• Fri. Mar 1st, 2024

Tesco: The Opera

ByEmily Hall

Sep 19, 2017

Most operas at the Fringe facilitate escape: making you feel and weep for strange, even fictional lands, transporting you to exotic locales and upper-class dramas. Not Tesco: The Opera. All Steve Clark needs to vividly lay out the aisles of Tesco before you is a piano and his voice. Finally, someone understands the dramas that unfold between the shameful frozen food section and the precarious reduced area. Someone is here to tell our story. This is the story of Tesco.

You don’t have any characters to get to know — you are already familiar with the prototypes he lays out before you from the elderly who have all the time in the world to the young lady flooding the checkout with the blue and white of Tesco Basics.

He provides additional insight, detailing each shopper’s stereotypical dessert option and making us all feel just a little bit of compassion for our fellow shoppers. Their budgets and post codes are just numbers, but they are humanised by their selection of after-dinner treat acutely diagnosed by Clark.

Not unlike shopping itself, the show doesn’t come without its stressful periods and existential crisis. The room is small and on a crowded night you’ll find yourself getting hot, and the considerable details and concentrated study about the social dynamics of Tesco could prove too much for you to bear. If, for example, your phone buzzes and you lose the moment, you may be shocked to find a sense of powerful vindication rising up in your chest with Clark’s condemnation of self-checkout, or a nervous shaking of your hand as he describes the high-stakes rush to the reduced section. This sudden realization of your emotional response to a food shop could make you question if your life has meaning.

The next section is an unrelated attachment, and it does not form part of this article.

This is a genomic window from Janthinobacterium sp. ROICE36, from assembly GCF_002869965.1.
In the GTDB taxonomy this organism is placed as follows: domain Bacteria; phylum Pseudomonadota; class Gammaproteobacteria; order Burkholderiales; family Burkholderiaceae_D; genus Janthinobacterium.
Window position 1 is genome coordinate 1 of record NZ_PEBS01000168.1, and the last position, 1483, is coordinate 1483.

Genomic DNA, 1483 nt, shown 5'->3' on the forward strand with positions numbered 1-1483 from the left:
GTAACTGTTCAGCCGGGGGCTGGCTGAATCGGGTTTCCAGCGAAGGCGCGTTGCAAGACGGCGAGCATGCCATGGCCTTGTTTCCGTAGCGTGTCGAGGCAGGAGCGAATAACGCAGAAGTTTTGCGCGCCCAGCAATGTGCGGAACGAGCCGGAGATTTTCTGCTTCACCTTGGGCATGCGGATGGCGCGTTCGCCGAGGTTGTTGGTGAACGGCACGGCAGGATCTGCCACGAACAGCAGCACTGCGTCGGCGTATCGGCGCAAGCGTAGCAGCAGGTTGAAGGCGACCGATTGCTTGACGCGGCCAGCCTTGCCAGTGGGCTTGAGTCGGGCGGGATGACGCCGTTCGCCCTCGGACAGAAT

This show won’t resolve your qualms, but it does convert them into opera form with helpful explanations about the various types of melody.

The humour is witty and original, with Clark’s quirky and astute observations revealing novel insight about our everyday life. He expertly negotiates the painful reflections on misplaced crisps with the upbeat celebrations of the din of the store in the morning. Drama, comedy, tragedy: this opera has it all without leaving the automatic doors of Tesco.

Tesco: The Opera
theSpace at The Royal Society of Edinburgh
Run ended 

Photo credit:

By Emily Hall

As a writer, Emily contributes to news, features, comment, science & technology, lifestyle, tv & radio, culture and sport. This native Seattlite is a cake pop enthusiast who can regularly be found trying to make eye-contact with stranger’s dogs on the streets of Edinburgh.

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